Scottish Marine and Freshwater Science Vol 7 No 28
The current genetic analysis alludes to finer scale structuring of Atlantic cod stocks in the IVa and VIa stock units than had previously been reported by Heath et al. (2014). Consistent with previous studies of maturation, cod from Viking sampled in 2014 matured at a later age and larger size than other areas, providing a phenotypic population marker. During spawning time there was no indication that the Viking group extended beyond the > 100 m waters of the northern North Sea. Indeed, the new genetic and maturity evidence suggests that Shetland coastal cod (ShIE) appear to extend into waters > 100 m east of Shetland. The possible separation of cod from Scottish inshore waters from those offshore is also reminiscent of the inshore-offshore division seen in the northern North Sea. There is some indication of mixing of populations outside the breeding season in the genetic analysis as well as the observation of large immature cod present in west coast samples. The present study has considerably expanded our understanding of the Viking cod from northern IVa and when combined with the studies by Poulsen et al. (2011) and Heath et al. (2014), provides a good indication of population extent at spawning time and suggests a split around 0030 W.
Data and Resources
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2013-01-01 to 2016-12-01
UK Open Government Licence (OGL)
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The aims of this project were to determine the western extent of the offshore cod sub-population that inhabits the waters around Shetland as juveniles, and to determine the separation at maturity between coastal and offshore populations of cod during spring and autumn. Methods Sample Analysis Biological material (gonad samples, otolith and gill clipping for genetics), along with other biological measures (length, sex & macroscopic maturation stage) were collected from six areas; Shetland east coast - inshore and offshore (ShIE, Viking), Shetland west coast – inshore and offshore (ShIW, ShOW), and Scottish west coast – inshore and offshore (ScIW, ScOW) (Figures 1 & 2). ShIW corresponds to the coastal cod group known to show high site fidelity to the western waters of Shetland (Neat et al., 2006). Samples were taken during the autumn when mixing among populations may occur, and again in February and March during the spawning season. The requested sampling protocol for samplers is given in Appendix 1. The NAFC Marine Centre collected samples from the east and west of Shetland whilst SFF collected samples from VIa. Due to poor weather conditions NAFC were unable to collect many samples from offshore areas but fortunately, additional material was provided by MSS from commercial and research vessels so that all six areas had at least the minimum sample requirements for analyses. In total 1524 cod were obtained (721 from November - December, 803 from February – March; see Figure 1 & 2 for breakdown). For samples from research vessel catches, weight measurements were also obtained. The samples obtained complement past sampling programmes (e.g. see Heath et al., 2014) and considerably expand the westward extent of past sampling. All biological samples have been relocated to the MSS Marine Laboratory, Aberdeen. To ensure optimal quality of samples, all gill clippings received were transplanted (and occasionally sub-sampled) into fresh vials of ethanol to minimise degradation. Similarly, ovary samples were topped up with fresh NBF to ensure maximal fixation.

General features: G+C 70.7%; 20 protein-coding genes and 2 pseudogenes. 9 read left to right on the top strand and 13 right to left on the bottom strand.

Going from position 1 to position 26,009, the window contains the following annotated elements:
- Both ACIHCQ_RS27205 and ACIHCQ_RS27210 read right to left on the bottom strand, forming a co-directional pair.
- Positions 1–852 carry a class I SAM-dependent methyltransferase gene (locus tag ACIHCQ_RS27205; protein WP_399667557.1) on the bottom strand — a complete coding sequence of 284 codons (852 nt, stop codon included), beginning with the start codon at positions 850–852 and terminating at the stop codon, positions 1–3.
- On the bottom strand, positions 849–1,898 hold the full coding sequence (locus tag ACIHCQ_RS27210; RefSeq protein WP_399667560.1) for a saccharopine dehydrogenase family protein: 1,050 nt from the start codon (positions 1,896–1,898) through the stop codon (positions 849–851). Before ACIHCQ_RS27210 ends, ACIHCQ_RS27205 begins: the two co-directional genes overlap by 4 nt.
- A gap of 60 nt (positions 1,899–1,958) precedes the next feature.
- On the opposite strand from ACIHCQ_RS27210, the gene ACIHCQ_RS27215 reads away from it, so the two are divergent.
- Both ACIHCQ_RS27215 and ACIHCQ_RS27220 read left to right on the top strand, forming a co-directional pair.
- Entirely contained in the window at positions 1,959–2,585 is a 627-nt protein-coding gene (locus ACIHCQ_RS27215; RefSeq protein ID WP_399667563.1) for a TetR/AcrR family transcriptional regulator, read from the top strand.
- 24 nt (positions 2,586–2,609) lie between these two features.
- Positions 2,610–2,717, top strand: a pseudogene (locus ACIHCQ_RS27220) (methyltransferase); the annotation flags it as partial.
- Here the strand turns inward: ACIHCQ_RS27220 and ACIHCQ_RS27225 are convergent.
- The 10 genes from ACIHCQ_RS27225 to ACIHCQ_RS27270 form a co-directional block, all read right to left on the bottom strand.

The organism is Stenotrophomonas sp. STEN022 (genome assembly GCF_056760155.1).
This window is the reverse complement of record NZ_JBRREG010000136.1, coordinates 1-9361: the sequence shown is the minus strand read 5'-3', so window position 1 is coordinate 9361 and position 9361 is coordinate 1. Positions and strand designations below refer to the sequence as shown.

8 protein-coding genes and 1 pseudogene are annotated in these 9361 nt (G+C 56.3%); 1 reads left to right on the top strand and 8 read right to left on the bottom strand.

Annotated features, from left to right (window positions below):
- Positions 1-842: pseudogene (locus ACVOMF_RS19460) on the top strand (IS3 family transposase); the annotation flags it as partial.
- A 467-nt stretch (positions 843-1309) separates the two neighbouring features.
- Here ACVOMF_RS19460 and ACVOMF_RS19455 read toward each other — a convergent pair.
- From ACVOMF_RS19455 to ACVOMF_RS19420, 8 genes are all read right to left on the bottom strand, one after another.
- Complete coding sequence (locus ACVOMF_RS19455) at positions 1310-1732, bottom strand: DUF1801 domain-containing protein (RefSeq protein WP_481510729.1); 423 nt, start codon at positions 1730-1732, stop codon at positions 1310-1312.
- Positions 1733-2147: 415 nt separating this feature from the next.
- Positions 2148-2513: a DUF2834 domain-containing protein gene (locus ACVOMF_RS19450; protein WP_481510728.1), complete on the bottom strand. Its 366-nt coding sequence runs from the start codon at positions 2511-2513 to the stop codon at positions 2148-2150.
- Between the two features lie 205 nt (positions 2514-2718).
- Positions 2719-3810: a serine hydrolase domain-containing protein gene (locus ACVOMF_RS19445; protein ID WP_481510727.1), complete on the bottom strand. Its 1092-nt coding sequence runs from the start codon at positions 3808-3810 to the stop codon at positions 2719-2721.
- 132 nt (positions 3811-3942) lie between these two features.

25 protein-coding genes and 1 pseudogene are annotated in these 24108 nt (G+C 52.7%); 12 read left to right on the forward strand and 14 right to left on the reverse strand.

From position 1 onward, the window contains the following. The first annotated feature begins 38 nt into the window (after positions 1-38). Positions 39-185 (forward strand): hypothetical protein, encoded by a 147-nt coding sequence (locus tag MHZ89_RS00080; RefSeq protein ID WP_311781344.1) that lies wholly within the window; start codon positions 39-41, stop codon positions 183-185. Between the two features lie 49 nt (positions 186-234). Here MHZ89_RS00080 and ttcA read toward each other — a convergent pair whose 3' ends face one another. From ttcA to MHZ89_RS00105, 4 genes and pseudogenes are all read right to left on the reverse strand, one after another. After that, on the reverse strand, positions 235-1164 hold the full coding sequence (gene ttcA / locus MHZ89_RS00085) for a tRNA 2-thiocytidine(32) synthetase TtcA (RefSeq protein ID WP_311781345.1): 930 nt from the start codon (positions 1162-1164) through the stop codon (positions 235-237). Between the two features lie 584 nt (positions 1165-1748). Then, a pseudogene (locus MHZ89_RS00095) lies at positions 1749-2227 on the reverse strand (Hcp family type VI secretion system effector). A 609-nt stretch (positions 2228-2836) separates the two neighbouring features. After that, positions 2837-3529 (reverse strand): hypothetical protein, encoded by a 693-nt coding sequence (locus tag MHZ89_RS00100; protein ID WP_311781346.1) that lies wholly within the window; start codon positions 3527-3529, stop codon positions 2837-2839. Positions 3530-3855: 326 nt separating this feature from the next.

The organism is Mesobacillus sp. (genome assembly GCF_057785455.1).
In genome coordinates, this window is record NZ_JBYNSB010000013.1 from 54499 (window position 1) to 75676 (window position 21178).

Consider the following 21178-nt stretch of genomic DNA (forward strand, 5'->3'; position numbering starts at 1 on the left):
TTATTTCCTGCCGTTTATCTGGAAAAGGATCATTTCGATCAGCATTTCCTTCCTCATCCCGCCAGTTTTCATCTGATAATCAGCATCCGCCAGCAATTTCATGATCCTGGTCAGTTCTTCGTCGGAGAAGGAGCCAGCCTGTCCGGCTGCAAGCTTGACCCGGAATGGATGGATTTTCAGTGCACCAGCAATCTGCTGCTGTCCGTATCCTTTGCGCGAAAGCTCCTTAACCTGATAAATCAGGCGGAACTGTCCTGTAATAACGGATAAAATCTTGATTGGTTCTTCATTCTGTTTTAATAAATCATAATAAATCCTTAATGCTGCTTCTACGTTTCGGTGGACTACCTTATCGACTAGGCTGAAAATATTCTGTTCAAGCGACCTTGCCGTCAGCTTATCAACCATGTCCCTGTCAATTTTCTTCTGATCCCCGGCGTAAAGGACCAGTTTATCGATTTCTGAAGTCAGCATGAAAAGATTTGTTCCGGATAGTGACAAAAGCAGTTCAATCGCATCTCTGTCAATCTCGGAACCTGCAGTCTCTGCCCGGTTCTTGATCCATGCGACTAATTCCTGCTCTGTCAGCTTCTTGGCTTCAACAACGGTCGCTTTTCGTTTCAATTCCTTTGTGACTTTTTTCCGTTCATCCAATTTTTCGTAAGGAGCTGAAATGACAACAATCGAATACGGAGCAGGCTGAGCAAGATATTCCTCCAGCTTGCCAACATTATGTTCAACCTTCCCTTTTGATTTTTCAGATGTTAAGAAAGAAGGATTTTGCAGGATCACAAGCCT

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Marine Scotland Science
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